Europe's astonishing run of luck.
Visitors to warsaw at this time of year do not usually bask in temperatures nearing 20°C.
Bilbao tends to be frosty, not tropical, in January.
But this winter is a strange one.
Temperature records are being broken across Europe and energy prices are plummeting: the price of natural gas at the continent's main hub has fallen to levels last seen before the war in Ukraine.
A warm autumn postponed the heating season, allowing gas-storage facilities to be filled to the brim.
The present warmth has enabled them to be topped up again - a startling turn in the middle of winter.
All told, Europe has sucked out half as much gas from storage facilities as at this point in the past two winters.
And forecasts suggest a mild end to the season.
The good weather is not the only reason for cheer.
Gas supply is growing as new liquefied-natural-gas terminals begin work.
A wet autumn and windy winter have helped propel hydro and wind generators.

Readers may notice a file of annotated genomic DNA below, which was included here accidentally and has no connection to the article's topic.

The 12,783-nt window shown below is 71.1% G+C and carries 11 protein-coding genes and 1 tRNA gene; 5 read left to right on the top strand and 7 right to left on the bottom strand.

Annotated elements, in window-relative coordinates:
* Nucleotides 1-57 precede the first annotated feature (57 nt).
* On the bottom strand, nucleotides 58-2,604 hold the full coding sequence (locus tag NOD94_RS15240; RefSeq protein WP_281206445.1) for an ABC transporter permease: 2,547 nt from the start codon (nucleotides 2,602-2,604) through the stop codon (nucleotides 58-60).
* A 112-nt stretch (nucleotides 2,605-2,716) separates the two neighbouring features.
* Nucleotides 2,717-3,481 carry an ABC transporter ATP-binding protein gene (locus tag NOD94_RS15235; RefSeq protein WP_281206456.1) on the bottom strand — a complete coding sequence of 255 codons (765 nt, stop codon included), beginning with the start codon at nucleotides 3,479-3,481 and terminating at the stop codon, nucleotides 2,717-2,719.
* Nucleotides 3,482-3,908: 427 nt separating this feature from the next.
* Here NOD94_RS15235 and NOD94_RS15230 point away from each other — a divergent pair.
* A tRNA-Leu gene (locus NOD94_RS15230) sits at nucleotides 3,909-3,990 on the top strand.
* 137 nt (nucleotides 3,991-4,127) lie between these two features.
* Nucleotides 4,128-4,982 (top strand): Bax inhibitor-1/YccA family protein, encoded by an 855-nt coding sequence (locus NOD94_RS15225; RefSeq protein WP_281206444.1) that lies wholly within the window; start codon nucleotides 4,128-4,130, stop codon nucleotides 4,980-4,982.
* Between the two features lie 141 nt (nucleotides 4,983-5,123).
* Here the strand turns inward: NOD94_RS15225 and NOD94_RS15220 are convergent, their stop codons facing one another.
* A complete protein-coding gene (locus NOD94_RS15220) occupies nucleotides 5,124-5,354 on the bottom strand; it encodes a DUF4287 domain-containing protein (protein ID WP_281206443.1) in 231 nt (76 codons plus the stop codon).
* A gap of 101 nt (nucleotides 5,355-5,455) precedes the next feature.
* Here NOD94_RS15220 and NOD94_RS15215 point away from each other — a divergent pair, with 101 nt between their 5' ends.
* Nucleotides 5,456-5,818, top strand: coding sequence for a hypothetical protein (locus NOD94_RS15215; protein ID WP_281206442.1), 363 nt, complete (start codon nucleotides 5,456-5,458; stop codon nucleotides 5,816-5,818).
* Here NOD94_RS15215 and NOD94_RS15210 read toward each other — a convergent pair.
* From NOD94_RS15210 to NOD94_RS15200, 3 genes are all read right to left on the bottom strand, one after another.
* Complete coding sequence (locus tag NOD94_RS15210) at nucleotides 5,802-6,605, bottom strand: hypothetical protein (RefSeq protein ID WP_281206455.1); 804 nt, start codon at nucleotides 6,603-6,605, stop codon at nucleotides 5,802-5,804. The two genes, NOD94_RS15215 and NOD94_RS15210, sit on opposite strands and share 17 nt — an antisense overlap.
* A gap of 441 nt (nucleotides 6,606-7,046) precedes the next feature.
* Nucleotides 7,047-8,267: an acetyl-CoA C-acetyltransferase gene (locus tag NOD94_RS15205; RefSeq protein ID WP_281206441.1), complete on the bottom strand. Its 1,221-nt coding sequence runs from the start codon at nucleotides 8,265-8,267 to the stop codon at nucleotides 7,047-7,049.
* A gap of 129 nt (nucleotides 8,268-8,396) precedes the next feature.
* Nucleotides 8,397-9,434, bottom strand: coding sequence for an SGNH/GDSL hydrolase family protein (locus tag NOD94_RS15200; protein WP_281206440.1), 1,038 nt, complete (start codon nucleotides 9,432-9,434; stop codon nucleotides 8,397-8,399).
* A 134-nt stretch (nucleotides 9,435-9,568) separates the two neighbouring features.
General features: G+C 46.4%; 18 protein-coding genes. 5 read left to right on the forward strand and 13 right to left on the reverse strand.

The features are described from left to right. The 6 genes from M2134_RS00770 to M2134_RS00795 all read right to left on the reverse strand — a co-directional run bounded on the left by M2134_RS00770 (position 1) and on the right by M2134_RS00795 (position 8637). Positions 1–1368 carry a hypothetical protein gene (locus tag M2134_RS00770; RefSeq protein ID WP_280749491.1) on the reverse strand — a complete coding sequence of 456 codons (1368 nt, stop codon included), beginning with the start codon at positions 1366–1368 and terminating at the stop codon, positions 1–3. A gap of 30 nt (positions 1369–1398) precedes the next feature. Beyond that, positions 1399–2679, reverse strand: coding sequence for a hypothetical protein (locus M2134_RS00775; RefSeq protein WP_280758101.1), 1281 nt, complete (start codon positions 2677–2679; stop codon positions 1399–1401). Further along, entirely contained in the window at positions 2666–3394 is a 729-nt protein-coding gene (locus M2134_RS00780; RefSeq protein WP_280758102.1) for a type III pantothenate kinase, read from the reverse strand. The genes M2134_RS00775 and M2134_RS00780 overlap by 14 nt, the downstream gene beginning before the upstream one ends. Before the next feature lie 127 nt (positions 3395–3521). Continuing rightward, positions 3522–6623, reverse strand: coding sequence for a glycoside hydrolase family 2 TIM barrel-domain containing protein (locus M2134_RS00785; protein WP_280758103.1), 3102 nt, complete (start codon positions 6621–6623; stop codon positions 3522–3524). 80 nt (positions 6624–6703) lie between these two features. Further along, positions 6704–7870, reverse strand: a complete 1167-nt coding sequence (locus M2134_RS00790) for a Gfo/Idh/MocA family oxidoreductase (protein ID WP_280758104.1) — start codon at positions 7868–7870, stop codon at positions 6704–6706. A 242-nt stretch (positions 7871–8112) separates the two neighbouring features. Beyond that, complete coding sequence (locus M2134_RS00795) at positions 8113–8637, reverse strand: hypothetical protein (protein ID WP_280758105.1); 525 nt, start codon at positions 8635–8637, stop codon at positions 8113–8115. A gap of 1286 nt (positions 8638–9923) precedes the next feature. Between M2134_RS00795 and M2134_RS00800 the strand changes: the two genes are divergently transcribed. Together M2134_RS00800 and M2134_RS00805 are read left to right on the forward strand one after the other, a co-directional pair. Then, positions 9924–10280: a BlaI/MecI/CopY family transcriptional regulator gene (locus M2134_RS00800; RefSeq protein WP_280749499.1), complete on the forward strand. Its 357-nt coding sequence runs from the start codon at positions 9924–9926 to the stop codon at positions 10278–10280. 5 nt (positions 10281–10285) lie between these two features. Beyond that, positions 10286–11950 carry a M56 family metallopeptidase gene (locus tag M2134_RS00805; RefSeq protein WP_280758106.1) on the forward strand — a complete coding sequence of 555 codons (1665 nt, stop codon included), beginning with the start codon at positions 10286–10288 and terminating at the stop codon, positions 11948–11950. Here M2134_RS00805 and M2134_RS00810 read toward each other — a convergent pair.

French nuclear plants, turned off for maintenance, are slowly returning to the grid.
"The stressors that caused the energy crisis of 2022 are all relaxing at the same time," notes Lion Hirth of the Hertie School in Berlin.
Power prices in Europe have fallen back to levels last seen before the summer.
This is providing the continent with an economic boost.
Indicators of sentiment have risen for two months in a row.
Defying gloomy predictions, German industrial production continues to hold up.
Unemployment remains at rock-bottom across Europe, and firms plan to hire more, rather than make job cuts.
Forecasters are lifting their growth projections.
Goldman Sachs, a bank, no longer sees the euro zone slipping into recession in 2023.
In a flashback to medieval times, a change in weather is changing Europe's economic fortunes.